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Esan Classic’s Extensive Menu Made Bauer’s Head Spin and Nose Run

Also: the critic shows his age at a couple of booze-forward dining establishments

Esan Classic

Esan Classic

After four visits, Michael Bauer feels like he managed to finally wrap his head around the 120-item menu at Esan Classic, the new regional Thai spinoff of Lers Ros. Although he’s frustrated by his fear of missing out, he found plenty of “spectacular” and “complex” dishes served in the slick, modern interior chef-owner Tom Silargorn has become known for. Among the best of them: the straightforward Esan Classic Special grilled sirloin with an “explosive” rice and chile powder sauce and the “fiery” beef shank soup that “enough chiles to clear the sinuses and make the nose run.”

In fact, Bauer says you can’t really go wrong with the soups or the stocky curries, but the extensive menu does leave a little too much room for some disappointments like a “dull and heavy” chile and galangal sauce that brought down the pad phed. Two and a half stars, with a note that “more is not necessarily better.”

Salt Wood Kitchen and Oysterette

Ten miles North of Monterey, Bauer found some fodder for a Between Meals post at Salt Wood, a new “must-visit” seafood spot from chef David Baron. Oysters are naturally a highlight, and they’re served here either raw or dressed up with sausage, tarragon pesto or kimchi butter. But it’s dishes like the “first-of-the season” crab remoulade, the chorizo-stuffed squid and “excellent” fried chicken with cheddar biscuits that make it a necessary stop on the Monterey peninsula.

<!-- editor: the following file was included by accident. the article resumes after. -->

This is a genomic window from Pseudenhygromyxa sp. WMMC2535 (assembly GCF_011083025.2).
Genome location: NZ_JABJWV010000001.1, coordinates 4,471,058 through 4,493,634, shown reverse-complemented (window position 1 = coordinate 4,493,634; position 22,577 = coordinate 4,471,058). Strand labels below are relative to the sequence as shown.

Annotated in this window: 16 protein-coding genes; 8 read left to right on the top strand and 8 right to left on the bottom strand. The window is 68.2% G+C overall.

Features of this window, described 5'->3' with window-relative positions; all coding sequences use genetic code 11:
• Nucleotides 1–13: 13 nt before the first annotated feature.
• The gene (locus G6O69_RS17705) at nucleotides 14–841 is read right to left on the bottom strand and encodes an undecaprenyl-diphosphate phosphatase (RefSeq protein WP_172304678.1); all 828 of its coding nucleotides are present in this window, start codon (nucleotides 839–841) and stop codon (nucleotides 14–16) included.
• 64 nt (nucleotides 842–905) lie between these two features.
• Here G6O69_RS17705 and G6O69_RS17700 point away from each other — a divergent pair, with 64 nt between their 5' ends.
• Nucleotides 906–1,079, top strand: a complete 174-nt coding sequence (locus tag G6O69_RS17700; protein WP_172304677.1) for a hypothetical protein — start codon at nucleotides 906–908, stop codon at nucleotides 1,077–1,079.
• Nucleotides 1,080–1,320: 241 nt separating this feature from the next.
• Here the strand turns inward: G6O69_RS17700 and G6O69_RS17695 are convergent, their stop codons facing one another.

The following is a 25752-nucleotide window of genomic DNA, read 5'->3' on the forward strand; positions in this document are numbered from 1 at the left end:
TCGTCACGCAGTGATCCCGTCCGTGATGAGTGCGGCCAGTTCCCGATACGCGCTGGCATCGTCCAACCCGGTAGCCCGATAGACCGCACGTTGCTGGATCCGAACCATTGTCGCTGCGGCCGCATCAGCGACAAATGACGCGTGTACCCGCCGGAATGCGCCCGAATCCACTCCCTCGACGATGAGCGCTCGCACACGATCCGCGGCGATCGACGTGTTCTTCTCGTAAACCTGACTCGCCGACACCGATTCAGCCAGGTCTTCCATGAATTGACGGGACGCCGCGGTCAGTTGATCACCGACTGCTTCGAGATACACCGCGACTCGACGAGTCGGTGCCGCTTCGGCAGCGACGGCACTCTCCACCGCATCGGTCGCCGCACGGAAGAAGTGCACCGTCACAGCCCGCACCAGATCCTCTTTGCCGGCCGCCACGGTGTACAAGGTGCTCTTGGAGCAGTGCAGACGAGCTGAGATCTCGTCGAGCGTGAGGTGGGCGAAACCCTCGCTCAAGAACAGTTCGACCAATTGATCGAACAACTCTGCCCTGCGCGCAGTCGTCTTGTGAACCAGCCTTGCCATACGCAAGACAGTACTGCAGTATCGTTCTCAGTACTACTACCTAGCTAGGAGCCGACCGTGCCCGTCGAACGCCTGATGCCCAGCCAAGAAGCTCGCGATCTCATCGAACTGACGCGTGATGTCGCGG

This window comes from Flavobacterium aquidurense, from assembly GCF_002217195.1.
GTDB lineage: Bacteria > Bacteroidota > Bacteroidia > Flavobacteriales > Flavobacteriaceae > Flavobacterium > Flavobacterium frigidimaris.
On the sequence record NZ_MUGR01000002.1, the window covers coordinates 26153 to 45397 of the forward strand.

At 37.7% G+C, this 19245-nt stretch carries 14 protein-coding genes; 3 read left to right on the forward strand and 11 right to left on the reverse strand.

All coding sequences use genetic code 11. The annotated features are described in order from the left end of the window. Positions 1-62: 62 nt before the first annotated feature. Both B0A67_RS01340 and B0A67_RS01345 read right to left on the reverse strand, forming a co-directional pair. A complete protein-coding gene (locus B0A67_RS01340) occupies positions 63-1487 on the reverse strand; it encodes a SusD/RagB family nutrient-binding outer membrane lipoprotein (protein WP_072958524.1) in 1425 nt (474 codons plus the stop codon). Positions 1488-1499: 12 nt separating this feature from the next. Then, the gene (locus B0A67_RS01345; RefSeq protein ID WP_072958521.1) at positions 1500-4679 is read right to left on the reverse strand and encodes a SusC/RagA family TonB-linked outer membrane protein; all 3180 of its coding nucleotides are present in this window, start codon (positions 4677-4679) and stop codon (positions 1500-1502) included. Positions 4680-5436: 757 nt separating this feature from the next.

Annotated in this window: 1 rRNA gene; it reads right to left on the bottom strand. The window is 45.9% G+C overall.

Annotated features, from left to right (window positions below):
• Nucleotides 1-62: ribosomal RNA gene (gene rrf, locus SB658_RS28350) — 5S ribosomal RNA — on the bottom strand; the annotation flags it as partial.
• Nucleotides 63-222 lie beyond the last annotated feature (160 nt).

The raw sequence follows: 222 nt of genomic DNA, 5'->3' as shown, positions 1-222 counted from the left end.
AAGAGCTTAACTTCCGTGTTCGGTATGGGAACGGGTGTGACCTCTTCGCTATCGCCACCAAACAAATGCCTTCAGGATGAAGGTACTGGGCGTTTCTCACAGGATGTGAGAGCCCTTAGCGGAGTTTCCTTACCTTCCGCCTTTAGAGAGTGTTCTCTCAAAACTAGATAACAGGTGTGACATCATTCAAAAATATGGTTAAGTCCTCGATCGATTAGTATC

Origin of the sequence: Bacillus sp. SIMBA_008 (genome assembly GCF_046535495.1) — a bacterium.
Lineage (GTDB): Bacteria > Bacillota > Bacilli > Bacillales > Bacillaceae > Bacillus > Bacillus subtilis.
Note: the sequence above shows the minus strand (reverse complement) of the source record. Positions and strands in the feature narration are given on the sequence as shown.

Foxsister and Salzberg

Elsewhere on the Bauer blog, the longtime critic is going on about the kids these days and their preference for casual restaurants where you can also get fairly intoxicated. The latest examples of this trend are the “downright fun” and “psychedelic” Foxsister on 24th Street and the Austrian spätzle house/wine bar Salzberg in North Beach. At the former, Bauer recommends the Dungeness crab noodles. At the latter, go for the sausages, which include “some of the juiciest bratwurst I’ve encountered.”


In Fruitvale, Express critic Janelle Bitker gives us her thoughts on baker-owner Reem Assil’s controversial and eponymous Arab bakery. “There are no wrong decisions here,” Bitker says of the man'oushe that originally made Reem’s a hit, and there’s nothing that she didn’t love on top of the traditional flatbread. For something different, Bitker recommends the mu'ajinaat baked turnovers or the sweet sfoof tea cake.

What’s new at Reem’s, however, is the dinner service that started in October with a rotating menu that features items like a “ramped-up” Musakhan Flatbread and lamb burger “cooked just right” on a housemade bun with Manchego cheese and a side of “couldn't get enough” botata harra fries.

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